All recruiters surveyed agreed with this—”it’s really as easy as checking out our website,” said one—Ubisoft’s Stephanie Franco expanding that prospective employees should “Research recent job postings and the corporate website (including key titles)” using this information to prepare a “30 second pitch outlining what experience and skills you offer in relation to their current hiring needs. Be prepared to explain what special skills you can offer to their team.”

Lack of research into a company was considered the most egregious error that an applicant could make, one that would absolutely destroy any potential for a good first impression (and woe betide if you’ve also managed to make spelling mistakes on your resume). Not only that, it pays to consider the recruiter’s time just as valuable as yours.

“It’s very important that job-seekers focus on companies that are located in areas in which they wish to live,” said High Voltage's Bohlen. “It’s deflating when you spend time with a candidate and then they ask you at the end of the conversation where the office is located, and when they realize we are in Chicagoland they shiver and say ‘No thank you!’”

Present Yourself Professionally

With portfolio and resume in hand and an encyclopaedic knowledge of the companies you have focused on, the final thing to ensure before stepping into the Career Pavilion—or anywhere within San Francisco county during GDC week—is that in all cases you present yourself professionally.

“Never forget that you’re interviewing—even if it’s just a two minute conversation,” said Karen Chellini, Sony’s director of talent acquisition. “You must always be ready to engage with a prospective employer.”

While the game industry is generally casual, and during GDC week can get a little raucous, job-seekers have to hold themselves up to a slightly higher standard, and consider themselves to be under scrutiny even at the wildest GDC party—after all, you never know who you’re going to bump into, and at what time.

Don’t overcompensate, though. Game recruiters surveyed valued looking neat, clean, and presentable in smart casual clothes over wearing a suit—if you’re not natural in a suit, or it’s ill-fitting, it comes across as recognizably false.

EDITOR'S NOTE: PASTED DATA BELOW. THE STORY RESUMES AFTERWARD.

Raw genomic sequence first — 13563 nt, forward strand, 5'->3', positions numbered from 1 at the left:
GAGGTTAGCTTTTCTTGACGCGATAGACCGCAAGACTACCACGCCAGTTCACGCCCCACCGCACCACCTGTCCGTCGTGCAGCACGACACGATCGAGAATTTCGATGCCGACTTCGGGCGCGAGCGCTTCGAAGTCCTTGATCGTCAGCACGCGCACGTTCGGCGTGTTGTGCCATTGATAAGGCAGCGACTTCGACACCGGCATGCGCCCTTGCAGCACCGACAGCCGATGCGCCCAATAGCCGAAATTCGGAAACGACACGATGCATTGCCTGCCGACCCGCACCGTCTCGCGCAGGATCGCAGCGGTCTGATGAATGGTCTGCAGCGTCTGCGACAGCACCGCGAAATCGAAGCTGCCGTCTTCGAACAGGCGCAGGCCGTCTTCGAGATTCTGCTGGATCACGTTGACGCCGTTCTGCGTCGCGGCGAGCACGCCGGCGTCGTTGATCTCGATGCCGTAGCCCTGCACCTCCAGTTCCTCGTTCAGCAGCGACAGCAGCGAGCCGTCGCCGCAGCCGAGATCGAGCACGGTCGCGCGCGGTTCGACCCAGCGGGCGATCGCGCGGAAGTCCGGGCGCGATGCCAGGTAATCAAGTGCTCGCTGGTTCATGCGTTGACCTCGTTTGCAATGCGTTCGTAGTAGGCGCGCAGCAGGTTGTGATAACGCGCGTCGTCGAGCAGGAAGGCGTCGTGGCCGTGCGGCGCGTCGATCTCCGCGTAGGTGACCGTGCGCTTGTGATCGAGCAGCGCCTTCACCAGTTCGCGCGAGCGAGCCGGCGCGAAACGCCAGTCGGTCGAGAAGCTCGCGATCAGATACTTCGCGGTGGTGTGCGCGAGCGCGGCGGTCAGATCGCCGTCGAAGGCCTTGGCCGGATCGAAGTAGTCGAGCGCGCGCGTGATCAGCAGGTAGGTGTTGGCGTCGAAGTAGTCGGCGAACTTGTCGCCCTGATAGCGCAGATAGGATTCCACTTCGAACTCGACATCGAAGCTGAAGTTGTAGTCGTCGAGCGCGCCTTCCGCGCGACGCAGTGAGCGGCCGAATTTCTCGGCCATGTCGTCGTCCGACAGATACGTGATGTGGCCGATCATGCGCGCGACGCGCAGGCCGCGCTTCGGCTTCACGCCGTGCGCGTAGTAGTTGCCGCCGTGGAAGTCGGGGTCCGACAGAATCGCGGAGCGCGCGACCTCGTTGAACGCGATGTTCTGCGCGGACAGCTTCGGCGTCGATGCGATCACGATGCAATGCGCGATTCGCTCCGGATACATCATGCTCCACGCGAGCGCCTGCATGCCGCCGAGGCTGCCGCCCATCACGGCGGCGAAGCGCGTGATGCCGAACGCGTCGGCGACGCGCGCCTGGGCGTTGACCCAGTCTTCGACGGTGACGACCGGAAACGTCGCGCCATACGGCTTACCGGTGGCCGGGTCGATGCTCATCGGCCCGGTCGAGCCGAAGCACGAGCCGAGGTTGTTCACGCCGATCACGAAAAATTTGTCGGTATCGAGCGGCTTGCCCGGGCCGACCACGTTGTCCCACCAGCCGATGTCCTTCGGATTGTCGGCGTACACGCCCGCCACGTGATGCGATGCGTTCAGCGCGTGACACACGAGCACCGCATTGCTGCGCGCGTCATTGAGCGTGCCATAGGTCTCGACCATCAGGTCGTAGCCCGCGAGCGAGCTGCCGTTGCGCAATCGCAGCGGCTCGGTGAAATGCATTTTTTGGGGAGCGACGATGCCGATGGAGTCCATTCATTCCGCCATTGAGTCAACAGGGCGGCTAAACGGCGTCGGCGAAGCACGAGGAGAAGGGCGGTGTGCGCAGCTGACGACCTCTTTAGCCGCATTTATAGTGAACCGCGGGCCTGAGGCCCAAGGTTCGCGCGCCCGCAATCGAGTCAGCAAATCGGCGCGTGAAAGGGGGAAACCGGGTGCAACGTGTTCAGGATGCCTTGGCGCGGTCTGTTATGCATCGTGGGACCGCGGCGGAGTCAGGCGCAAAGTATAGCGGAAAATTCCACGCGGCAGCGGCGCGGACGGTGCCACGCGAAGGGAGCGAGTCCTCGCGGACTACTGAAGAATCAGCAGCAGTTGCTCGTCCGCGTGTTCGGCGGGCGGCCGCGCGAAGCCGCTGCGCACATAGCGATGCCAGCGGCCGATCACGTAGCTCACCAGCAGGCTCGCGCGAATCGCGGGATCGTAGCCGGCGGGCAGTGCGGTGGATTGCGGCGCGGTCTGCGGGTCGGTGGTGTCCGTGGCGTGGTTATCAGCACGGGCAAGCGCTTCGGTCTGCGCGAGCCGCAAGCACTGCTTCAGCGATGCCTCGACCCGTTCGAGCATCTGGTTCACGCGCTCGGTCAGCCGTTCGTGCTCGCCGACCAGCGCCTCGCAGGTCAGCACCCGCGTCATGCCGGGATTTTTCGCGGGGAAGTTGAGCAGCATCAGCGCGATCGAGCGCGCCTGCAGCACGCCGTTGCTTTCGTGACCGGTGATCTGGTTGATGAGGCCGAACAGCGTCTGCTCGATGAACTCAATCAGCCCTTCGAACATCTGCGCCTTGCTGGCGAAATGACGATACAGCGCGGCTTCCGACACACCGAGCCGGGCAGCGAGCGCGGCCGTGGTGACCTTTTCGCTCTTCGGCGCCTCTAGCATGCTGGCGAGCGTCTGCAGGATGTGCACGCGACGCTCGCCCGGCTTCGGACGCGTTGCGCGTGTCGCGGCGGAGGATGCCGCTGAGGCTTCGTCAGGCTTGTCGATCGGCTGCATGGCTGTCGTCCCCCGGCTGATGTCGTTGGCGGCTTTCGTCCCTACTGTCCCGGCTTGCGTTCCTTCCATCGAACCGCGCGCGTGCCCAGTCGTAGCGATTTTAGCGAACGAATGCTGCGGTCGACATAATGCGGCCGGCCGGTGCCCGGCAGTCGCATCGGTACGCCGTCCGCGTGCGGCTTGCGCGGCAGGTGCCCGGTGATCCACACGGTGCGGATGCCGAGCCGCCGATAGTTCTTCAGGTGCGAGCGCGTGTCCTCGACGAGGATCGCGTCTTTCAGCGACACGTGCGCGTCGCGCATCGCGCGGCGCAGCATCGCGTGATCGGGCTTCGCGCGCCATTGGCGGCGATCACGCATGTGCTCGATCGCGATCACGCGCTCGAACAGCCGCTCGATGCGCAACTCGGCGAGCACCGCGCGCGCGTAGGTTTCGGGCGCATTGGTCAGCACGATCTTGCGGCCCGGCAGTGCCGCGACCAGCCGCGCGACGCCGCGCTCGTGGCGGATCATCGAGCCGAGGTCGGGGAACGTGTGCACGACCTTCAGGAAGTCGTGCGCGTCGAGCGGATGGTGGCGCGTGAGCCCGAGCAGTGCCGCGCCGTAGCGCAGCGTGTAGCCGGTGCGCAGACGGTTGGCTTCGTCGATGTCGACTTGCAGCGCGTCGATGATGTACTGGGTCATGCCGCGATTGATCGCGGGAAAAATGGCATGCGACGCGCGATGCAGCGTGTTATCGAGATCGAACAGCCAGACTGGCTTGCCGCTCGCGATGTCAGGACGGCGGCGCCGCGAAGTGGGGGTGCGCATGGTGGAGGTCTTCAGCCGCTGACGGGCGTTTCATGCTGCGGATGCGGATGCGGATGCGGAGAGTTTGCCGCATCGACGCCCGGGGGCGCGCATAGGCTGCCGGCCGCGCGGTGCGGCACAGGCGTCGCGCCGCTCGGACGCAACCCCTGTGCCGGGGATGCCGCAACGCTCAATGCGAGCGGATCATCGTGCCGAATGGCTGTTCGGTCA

First impressions were also strongly led by how confident, concise, and friendly applicants were according to recruiters. While that may seem less obvious to job seekers looking for work such as programming where you might imagine your communication skills are less valued, recruiters argued that video games are created by teams, not individuals.

Remember to smile and look people in the eye, and if you’re shy, practice what you think you want to say to potential employers (but not what you think they want to hear—be honest).

“Practice interviews with a friend beforehand,” advised Renee Scott at Gazillion Entertainment (an MMO developer headquartered in the Bay Area). “Try to eliminate all the ‘ums’ and ‘uhs’ and have answers for harder questions like ‘why did you leave your last job?’"

But if you’re a comfortable communicator, be wary of letting your mouth run off. “Treat any discussion like a professional interview,” continued Scott. “Be respectful, don’t swear or trash talk, and while being chatty is fine, remember that everyone at GDC is on a schedule and has more to do there than there is time for.”

Don’t Panic—Network

Recruiters will be there for three days—you don’t have to talk to everyone on the first day. Taking your time to scout out the pavilion and talk to people at booths that may not have been your first choice during your initial research period can be invaluable, and at those booths you were interested in, there is often non-recruiter company staff available to answer more in-depth questions before you make a serious attempt to apply for a job.

Remember—you don’t want to waste anyone’s time, especially not your own, so take the time to make sure a company is right for you, and perhaps you’ll find out new things while networking.

Whether you’re new to the industry or a well-established veteran, networking is important—try and hook up with people in the industry you know and people you want to know for casual discussions that don’t need to relate to getting a job—a good impression in a chat about a GDC seminar you both attended is still a good impression. Don’t be shy to talk to companies or individuals that you respect or admire—just don’t fawn or ramble!

The Morning After

Once GDC is over, even if you’ve had a good experience at the Career Pavilion with plenty of new connections via savvy networking, lots of resumes distributed and maybe a few interviews, don’t expect to be able to sit back and wait for the job offers to roll in.

With thousands of others applicants in the same market, “relying on a resume that may have been buried under 200 others in a pile can mean never getting a call back,” said Gazillion’s Scott. So be sure that if you were asked to fill out an online application, you do, and if you feel you made a connection with a recruiter or another GDC attendee (and were given their contact details) send them a polite follow-up e-mail to solidify that connection.

Preparing for the Career Pavilion is all about giving a great first impression, but it’s equally important that you keep it up—that way you’ll be sure to stand out and get the job you worked so hard for.

[Mathew Kumar is a freelance journalist based in Toronto and a contributing editor at Gamasutra.com.]